We encourage our students to be leaders, reward the students who speak up the most in class and praise students with wide circles of friends as the most socially well-adjusted. These standards for introverts, however, are the equivalent of trying to force a square peg into a round hole – it just doesn’t fit!
To broach the topic with your students, try starting with a personality test followed by a discussion. The Myers-Briggs is old school but still does the trick, or you can try this short personality test on Susan Cain’s website.
Once your students are better able to self-identify, you can start to work on the idea of “different but not less than” when it comes to introversion versus extroversion. There are some great TED Talks on the topic to get the conversation flowing:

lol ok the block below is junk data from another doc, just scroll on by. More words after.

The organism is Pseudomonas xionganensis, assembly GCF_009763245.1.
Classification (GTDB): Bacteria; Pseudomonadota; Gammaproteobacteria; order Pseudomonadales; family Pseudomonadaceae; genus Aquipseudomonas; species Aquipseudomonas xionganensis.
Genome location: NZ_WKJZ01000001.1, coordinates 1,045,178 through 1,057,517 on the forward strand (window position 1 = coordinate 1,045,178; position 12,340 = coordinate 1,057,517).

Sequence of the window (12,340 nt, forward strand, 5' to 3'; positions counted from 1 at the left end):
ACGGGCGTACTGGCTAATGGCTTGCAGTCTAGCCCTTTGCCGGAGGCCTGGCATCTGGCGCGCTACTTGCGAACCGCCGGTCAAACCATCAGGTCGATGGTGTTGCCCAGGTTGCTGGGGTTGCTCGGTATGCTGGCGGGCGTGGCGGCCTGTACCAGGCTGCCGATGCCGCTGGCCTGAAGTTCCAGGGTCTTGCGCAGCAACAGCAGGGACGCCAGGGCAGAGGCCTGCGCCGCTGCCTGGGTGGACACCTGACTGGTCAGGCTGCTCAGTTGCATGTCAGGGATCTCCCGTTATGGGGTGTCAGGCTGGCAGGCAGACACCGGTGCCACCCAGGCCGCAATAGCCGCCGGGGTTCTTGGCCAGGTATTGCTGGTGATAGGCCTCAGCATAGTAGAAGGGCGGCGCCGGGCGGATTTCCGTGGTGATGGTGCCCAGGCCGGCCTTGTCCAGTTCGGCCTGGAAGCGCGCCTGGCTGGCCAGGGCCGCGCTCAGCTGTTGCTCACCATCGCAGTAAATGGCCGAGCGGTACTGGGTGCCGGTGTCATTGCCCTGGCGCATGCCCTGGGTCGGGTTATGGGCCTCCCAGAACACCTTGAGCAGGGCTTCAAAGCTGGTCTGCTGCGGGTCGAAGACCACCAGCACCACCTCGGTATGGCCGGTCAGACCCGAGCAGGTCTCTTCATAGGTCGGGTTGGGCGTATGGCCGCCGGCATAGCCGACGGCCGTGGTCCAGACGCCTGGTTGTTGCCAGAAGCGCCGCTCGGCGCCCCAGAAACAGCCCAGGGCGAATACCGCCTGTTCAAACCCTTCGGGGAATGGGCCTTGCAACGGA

After finally experiencing the sensation of feeling understood, you’ll see your introverts breathe a sigh of relief!
2. Redefine Class Participation With Technology
One of the ways the educational system favors extroverts is through how we evaluate class participation. Students who speak up more often are rewarded, while introverted students simply need more time to develop their answers before raising a hand.
Enter technology. There are a whole host of apps out there that level the playing field in terms of student participation and give everyone a voice.
The flipped classroom model can be especially helpful as it allows your students to absorb new concepts at home and then come into class prepared to ask questions and engage in discussion.